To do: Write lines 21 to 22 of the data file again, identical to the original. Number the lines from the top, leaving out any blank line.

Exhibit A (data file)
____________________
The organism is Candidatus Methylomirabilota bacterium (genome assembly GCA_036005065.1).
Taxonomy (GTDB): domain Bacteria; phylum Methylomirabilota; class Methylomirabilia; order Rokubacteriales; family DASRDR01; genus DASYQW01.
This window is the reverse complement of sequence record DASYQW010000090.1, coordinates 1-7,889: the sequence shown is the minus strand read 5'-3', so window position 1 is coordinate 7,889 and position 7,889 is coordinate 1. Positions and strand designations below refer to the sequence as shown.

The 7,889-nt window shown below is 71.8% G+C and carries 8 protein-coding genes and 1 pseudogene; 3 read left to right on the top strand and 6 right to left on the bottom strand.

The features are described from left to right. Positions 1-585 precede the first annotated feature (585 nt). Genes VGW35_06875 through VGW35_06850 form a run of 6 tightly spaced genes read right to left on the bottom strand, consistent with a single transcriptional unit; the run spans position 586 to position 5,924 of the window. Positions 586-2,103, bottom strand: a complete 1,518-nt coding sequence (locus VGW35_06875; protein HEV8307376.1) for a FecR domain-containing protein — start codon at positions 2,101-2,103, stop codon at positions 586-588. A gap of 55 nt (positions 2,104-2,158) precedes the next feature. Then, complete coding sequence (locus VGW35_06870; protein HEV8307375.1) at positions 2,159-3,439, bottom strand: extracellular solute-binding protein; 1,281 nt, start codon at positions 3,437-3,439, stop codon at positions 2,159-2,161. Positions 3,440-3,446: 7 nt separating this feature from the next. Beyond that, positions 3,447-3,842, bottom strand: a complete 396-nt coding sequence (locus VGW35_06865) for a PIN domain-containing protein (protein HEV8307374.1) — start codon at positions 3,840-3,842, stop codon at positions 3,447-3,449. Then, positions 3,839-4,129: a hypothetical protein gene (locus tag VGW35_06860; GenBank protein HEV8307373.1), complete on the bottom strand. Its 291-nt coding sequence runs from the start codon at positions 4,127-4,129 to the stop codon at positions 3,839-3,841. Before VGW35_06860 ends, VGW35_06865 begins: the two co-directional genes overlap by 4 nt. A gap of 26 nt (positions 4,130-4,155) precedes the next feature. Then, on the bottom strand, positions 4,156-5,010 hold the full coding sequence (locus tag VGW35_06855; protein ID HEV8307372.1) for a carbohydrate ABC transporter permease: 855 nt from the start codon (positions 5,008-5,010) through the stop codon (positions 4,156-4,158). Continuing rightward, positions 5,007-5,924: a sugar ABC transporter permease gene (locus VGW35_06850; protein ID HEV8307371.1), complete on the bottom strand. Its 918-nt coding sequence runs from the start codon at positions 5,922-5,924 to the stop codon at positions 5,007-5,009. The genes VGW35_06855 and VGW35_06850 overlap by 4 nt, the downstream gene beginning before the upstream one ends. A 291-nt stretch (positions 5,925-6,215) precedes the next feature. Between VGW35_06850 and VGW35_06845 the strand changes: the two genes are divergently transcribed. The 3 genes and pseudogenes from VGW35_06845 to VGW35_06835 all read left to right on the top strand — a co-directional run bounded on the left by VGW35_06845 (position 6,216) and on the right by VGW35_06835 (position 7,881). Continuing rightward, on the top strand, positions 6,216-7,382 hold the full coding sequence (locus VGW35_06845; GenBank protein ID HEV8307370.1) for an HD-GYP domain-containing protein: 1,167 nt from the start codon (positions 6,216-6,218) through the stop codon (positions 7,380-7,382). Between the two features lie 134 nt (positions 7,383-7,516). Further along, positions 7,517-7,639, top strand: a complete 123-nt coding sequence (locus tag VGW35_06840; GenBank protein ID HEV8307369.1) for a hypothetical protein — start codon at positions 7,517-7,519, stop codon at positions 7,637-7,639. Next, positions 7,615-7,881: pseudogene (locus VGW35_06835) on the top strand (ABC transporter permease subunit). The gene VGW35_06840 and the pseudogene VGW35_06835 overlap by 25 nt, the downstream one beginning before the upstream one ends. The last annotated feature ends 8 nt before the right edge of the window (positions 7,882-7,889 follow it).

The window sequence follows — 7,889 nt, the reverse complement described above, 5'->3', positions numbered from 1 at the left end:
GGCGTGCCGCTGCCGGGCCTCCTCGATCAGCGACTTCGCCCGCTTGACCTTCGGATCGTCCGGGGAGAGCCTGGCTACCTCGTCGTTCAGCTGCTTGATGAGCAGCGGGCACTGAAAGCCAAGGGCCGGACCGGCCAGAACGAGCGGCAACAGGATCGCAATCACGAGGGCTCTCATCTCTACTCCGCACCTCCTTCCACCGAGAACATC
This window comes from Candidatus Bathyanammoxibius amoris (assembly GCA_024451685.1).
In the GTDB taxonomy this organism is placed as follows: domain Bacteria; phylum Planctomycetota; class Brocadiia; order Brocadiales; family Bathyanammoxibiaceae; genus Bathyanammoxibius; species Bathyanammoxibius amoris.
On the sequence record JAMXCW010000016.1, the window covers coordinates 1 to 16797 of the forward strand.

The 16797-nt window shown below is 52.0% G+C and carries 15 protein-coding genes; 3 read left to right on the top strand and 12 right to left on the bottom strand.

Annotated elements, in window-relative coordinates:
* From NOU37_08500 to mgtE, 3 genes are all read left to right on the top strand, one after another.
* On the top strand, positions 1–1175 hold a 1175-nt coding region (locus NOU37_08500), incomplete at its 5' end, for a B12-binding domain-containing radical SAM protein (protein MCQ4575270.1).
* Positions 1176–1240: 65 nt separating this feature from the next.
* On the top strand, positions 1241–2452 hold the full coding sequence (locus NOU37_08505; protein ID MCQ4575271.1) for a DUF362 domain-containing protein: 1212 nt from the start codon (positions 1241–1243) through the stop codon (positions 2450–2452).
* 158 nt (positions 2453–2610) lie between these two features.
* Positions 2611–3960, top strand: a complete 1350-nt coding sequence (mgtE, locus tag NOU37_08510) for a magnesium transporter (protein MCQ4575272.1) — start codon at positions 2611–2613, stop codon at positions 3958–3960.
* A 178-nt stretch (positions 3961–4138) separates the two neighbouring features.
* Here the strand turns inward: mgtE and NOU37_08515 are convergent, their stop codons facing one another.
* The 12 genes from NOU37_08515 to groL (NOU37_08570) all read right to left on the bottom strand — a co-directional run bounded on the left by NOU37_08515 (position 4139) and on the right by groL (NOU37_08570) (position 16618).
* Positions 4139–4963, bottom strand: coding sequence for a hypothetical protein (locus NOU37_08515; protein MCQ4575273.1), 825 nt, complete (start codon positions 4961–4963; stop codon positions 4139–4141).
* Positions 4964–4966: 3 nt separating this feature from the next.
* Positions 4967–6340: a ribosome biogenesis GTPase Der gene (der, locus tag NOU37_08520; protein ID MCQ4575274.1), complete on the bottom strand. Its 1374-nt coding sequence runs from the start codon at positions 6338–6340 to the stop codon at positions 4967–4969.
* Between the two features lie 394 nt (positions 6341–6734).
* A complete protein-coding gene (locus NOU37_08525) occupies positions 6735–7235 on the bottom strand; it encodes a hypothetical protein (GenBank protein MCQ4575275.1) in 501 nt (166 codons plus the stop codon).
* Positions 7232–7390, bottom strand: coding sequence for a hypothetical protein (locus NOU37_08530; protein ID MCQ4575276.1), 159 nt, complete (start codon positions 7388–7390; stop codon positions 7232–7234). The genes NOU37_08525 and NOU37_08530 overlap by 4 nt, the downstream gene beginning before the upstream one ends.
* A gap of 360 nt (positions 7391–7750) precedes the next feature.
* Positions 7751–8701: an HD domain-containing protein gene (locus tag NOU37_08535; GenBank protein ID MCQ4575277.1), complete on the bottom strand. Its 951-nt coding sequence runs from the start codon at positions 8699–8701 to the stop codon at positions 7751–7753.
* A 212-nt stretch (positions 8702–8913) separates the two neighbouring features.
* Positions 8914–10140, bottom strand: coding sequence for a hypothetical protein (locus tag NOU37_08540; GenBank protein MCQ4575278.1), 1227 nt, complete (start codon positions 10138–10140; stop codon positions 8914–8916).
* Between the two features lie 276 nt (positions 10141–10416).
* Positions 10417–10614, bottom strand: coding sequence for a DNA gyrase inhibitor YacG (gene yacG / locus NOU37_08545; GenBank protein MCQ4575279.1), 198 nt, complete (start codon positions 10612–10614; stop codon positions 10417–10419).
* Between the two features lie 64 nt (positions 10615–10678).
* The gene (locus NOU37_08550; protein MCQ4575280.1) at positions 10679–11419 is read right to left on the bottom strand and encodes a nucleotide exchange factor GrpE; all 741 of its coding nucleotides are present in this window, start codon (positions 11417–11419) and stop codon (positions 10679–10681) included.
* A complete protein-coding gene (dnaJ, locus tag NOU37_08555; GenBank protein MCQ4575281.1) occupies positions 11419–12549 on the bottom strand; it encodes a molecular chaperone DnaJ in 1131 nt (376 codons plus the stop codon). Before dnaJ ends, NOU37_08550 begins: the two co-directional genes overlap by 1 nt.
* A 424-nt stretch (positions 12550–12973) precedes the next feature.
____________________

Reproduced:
* The 12 genes from NOU37_08515 to groL (NOU37_08570) all read right to left on the bottom strand — a co-directional run bounded on the left by NOU37_08515 (position 4139) and on the right by groL (NOU37_08570) (position 16618).
* Positions 4139–4963, bottom strand: coding sequence for a hypothetical protein (locus NOU37_08515; protein MCQ4575273.1), 825 nt, complete (start codon positions 4961–4963; stop codon positions 4139–4141).